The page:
You’ll be more motivated to exercise
When you feel good, you’re more pumped to get out and be physically active – and you feel good if you treat yourself with kindness. “If you care about yourself and you don’t want to suffer you’re going to be more motivated to do things like exercise,” Dr Neff says. When people exercise because they enjoy it and want to be healthy, it’s more likely to become a life-long habit. “Exercise is much more sustainable if you want to do it – it’s intrinsically more satisfying, as opposed to just trying to look better in your jeans,” she says. And although being kind means going easy on yourself if you skip a day, that doesn’t mean you won’t hold yourself accountable. “People really think self-compassion is going to undermine their motivation or make them flake and not be responsible for their actions, but the opposite is true,” Dr Neff says. “Shaming and destructive criticism undermines your motivation because you lose faith in yourself and become afraid of failure, so you give up.” She says to think about how you would encourage a child – not by telling them they are a worthless loser, but by saying you believe in them and that they can do it.
Your caregivers won’t burn out
Self-compassion could also indirectly affect your health if your caregivers, including family members or healthcare workers, treat themselves with kindness. “For people whose profession or life is made up of giving to others, self-compassion helps them sustain the giving without burning out,” Dr Neff says. “It’s like you’re recharging your own batteries.” If a caregiver keeps giving without helping themselves, they definitely will run out of their own resources, she says. According to a study from Portugal, practising self-compassion to recognise their own needs allowed nurses to better deal with “compassion fatigue,” or the exhaustion of caring for others.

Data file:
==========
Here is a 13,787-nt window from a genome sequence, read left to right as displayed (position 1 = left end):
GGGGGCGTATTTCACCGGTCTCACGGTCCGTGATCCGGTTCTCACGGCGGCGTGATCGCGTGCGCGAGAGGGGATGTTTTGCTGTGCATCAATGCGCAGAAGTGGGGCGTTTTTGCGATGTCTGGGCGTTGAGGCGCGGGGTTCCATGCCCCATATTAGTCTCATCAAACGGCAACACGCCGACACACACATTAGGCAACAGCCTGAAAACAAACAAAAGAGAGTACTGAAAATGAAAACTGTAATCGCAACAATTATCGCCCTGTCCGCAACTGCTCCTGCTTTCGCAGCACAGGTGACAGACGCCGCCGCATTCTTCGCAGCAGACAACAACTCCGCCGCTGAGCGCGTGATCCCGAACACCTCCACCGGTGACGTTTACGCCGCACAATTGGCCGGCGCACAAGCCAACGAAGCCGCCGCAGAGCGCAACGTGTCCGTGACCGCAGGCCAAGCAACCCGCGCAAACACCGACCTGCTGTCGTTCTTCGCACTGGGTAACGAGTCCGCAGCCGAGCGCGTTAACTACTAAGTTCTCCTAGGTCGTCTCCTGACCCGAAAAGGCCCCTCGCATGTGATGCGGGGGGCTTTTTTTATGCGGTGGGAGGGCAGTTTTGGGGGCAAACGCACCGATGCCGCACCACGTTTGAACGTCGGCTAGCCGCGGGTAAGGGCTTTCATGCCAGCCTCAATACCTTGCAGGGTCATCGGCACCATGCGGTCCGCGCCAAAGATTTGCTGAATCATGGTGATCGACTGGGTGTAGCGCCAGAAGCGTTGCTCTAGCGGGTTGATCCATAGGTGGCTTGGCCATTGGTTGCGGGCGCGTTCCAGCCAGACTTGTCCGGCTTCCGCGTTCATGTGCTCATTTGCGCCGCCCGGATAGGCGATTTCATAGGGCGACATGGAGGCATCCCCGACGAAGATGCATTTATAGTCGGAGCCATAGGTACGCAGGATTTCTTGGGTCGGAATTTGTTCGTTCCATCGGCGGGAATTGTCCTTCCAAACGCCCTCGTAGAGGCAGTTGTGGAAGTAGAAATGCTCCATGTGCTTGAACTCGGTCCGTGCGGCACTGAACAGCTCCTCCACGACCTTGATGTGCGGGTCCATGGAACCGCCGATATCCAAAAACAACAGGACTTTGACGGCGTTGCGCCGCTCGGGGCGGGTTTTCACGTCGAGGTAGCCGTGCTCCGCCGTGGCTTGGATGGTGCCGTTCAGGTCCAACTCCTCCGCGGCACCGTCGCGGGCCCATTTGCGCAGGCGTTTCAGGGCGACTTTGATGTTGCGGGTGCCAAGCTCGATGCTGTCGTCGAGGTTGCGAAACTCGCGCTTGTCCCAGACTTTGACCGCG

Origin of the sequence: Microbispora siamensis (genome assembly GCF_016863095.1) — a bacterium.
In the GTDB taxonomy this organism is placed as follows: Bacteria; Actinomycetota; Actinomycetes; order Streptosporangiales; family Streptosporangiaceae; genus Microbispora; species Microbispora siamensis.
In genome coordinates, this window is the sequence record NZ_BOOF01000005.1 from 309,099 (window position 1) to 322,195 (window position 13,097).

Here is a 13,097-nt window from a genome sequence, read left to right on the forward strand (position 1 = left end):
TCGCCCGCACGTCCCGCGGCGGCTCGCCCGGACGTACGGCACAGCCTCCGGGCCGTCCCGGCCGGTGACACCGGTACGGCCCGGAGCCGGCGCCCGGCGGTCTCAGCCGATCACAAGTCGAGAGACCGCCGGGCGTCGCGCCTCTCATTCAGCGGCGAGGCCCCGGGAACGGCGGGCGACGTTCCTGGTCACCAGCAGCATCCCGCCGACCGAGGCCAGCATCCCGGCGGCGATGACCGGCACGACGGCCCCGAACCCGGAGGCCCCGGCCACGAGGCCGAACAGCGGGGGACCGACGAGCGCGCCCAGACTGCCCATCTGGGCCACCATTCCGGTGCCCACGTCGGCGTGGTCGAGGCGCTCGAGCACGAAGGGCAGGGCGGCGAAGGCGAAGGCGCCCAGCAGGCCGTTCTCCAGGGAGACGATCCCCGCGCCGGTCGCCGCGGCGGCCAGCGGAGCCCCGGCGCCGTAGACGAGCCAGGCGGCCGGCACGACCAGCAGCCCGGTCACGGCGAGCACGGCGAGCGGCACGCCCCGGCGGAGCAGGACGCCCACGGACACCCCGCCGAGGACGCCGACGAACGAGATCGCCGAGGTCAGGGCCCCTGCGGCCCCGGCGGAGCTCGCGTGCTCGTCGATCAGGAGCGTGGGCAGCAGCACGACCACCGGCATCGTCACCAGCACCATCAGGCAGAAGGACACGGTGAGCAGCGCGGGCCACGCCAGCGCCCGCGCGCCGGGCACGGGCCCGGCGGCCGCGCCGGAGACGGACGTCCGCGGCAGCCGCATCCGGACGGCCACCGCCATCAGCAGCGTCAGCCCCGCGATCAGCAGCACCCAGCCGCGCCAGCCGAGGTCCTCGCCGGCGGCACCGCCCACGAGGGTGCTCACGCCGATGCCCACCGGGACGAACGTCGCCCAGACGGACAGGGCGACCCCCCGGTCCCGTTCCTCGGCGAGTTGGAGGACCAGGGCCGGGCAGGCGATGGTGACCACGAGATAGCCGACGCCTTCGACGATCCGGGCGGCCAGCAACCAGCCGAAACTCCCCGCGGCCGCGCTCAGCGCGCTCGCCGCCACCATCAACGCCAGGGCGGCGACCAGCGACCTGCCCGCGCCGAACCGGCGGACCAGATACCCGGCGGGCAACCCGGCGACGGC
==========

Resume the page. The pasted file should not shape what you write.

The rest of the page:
You can better handle life’s challenges
Studies show self-compassion can help you cope with whatever life throws your way, from cancer to infertility to parenting a child with autism. “By preventing the defeating effects of self-criticism, self-compassion allows us to maintain peace of mind and thereby retain our energy,” Dr Seppala says. In addition to being mindful of how you talk to yourself, she suggests other self-compassion strategies like writing yourself a letter, developing a mantra or phrase like, “May I be kind to myself in this moment of suffering,” or making a daily gratitude list. By learning how to deal with adversity, you can be resilient enough in body and mind to meet any health challenge. “Self-compassion is a strength,” Dr Neff says. “It actually helps you cope with life’s difficulties.”
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